In Foligno, Curiosities Unveiled in Sant Maria Infraportas
Foligno – often overlooked by many visitors to Umbria – hides innumerable treasures. One is certainly one of the oldest religious edifices in Umbria, Santa Maria Infraportas.
Santa Maria Infraportas is the most ancient church in Foligno, sitting on the western side of the Piazza San Domenico, near the medieval church of San Domenico, now a concert hall:
As of the late 11th century, a document indicates this church as annexed to the hospital of Santa Maria and the Romanesque church is cited in an early 12th-century papal bull. The name of the church varies in the 13th-century and as the city walls are amplified, the late 13th-century names “extra porta” or “foris portam” indicated a church outside of the walls. Eventually the church is between two sections of the medieval walls with porte (city gates) resulting in the name “Santa Maria Infraportas” (“Holy Mary Between the City Gates”).
The church underwent heavy restoration in the 18th-century when the rose window was replaced with a t bifore (bi-partite window, typical of medieval architecture):
Precious remnants remain of the medieval church: the sculpted 11th or 12th-century capitals sustaining the portico of the church facade:
Inside on the right, one enters the chapel of the Assunta (Madonna of the Assumption), the oldest part of the structure and possibly dating to the 7th or 8th century. Some archaeologists even opt for the 6th century.
Over the altar in a niche, a 12th-century Byzantine-style fresco depicts Christ blessing flanked by Peter and Paul.
Dangling below the trio is a tapestry of intertwining garlands encircling lions of strong oriental inspiration.
Throughout the church, remnants of frescoes adorn walls and niches, many of them ex-voto, that is inspired by a vow made or a favor received.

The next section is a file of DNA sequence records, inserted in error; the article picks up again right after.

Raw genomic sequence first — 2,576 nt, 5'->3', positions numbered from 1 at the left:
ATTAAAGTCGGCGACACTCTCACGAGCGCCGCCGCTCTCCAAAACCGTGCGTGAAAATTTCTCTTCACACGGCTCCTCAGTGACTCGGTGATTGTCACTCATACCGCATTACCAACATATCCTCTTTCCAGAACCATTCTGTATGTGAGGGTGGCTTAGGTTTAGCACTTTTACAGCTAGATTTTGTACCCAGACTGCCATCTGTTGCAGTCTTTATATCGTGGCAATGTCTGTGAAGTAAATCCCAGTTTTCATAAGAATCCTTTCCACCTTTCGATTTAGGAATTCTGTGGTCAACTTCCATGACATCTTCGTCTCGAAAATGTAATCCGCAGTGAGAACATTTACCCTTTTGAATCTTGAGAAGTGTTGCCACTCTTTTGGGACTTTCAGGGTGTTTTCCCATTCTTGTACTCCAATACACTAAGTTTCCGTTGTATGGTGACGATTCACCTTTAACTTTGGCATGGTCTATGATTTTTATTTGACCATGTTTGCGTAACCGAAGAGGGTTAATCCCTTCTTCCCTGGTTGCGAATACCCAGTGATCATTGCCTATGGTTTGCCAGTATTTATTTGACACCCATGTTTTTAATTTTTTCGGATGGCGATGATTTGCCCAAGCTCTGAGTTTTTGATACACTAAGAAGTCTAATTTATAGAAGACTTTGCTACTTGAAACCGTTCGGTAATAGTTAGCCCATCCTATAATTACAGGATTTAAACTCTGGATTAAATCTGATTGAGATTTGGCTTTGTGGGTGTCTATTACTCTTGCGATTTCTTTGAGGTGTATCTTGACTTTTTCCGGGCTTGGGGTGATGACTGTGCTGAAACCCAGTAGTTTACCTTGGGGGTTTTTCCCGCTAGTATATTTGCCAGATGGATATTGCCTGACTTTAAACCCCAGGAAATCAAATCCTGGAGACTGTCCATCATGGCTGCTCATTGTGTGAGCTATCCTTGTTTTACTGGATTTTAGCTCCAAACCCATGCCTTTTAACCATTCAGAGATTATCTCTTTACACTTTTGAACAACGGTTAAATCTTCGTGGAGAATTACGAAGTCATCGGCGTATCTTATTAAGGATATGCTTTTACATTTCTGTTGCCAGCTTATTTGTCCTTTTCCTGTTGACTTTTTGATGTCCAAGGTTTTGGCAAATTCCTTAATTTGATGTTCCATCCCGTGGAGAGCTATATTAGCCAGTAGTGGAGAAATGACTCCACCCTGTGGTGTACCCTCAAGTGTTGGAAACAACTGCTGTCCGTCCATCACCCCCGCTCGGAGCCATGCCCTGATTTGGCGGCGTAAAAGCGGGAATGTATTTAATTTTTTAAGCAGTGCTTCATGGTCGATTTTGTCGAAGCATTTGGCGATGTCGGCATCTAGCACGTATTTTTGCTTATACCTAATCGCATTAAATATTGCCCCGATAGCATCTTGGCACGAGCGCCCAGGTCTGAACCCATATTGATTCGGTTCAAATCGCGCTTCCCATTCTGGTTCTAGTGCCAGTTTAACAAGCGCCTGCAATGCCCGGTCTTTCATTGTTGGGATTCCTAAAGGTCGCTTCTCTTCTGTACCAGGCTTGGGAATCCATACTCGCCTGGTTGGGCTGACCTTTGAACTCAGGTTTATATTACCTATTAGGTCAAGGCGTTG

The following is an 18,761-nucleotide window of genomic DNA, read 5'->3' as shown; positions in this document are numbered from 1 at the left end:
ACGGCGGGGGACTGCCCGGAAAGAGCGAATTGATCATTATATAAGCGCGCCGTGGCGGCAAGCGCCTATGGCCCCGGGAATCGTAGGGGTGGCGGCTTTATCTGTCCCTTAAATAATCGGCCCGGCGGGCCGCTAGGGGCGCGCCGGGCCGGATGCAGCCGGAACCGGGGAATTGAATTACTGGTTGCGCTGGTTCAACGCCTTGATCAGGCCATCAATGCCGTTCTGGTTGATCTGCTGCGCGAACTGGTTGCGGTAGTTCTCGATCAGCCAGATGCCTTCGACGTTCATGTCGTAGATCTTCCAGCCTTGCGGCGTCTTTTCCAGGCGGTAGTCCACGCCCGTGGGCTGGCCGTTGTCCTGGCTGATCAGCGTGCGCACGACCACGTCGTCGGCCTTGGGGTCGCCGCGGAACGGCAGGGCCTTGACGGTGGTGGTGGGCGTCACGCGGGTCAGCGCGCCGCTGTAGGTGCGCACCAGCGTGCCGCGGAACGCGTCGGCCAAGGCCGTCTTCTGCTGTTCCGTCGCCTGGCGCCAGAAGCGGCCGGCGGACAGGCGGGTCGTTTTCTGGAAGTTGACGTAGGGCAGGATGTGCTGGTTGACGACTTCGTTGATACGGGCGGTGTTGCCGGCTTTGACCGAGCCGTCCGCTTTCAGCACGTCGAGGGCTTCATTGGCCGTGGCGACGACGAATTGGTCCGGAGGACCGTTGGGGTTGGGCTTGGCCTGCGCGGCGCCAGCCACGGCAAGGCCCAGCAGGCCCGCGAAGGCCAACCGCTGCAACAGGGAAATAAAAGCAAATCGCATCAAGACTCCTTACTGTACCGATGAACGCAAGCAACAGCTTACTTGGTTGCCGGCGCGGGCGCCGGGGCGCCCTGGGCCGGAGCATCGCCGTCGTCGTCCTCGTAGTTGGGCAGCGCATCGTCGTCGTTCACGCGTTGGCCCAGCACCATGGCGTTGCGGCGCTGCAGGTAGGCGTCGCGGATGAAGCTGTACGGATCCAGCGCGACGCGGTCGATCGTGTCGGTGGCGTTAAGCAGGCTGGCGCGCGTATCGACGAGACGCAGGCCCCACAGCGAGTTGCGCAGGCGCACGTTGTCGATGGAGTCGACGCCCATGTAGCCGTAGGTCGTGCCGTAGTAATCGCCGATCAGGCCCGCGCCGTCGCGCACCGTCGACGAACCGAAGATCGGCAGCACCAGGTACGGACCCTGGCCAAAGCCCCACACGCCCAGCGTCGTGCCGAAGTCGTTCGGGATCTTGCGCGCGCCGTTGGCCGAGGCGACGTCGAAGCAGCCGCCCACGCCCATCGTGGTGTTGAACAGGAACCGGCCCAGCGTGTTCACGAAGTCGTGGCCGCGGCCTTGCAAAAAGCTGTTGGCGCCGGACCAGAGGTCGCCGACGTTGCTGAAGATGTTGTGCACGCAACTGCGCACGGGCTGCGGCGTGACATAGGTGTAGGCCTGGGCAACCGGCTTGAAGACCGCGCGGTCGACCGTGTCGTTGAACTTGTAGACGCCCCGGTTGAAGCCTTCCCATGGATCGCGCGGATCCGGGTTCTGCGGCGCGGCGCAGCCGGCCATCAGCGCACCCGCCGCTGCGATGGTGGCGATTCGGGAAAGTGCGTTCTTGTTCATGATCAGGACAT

The two frescoes of San Rocco, saint invoked during an outbreak of the plague, were certainly “ex-voto.”
In the late 15th-century, Pierantonio Mezzastris, Foligno artist, painted San Rocco pointing to the pustule on his leg, angels holding an elegant golden fabric behind him:
….and another image of San Rocco was painted in the 15th-century, artist unknown:
Another famous Foligno painter, Niccolo’ di Liberatore known as L’Alunno, frescoed in the church as well in the 15th century. His Christ bearing the Cross is on a column not far from the Mezzastris fresco:
…as well as the fresco of 13th-century Dominican martyr saint.
Mezzastris also painted hermit St Jerome (who died in the 5th-century) about to be crowned by two angels and St. Catherine of Alexandria, martyr saint of the 4th-century:
When still a very young painter-in-training, Mezzastris frescoed the images of Santo Amico and Santa Lucia, 4th-century martyr, always depicted holding her eyes on a plate. I first “met” Sant’Amico here in Foligno in this church.
The image of the saint – his habit indicating a Benedictine – with a saddle-bearing wolf at his feet sparked my curiosity.
My research led me to the biography of Sant’Amico, an 11th-century Benedictine living in the Marches region. According to legend, a wolf attacked the beloved donkey which the monks had used for transporting wood and other objects. Amico domesticated the wolf and then saddled him. Sant’Amico thus replaced the abbey’s beloved deceased donkey with the wolf as the monks’ beast of burden.
Mamma mia! Two centuries before the legendary encounter of St. Francis with the wolf of Gubbio, Sant’Amico was even more successful in lupine domestication.”
Click here to read about – and see! – a contemporary mammoth sculpture in Foligno.
Read about the return of a Raphael masterpiece to Foligno
Read about a memorable Foligno culinary festival – in the medieval backstreets
Read about – and see! – Foligno’s stunning Baroque festival, La Quintana
Read about the celebration of honey in Foligno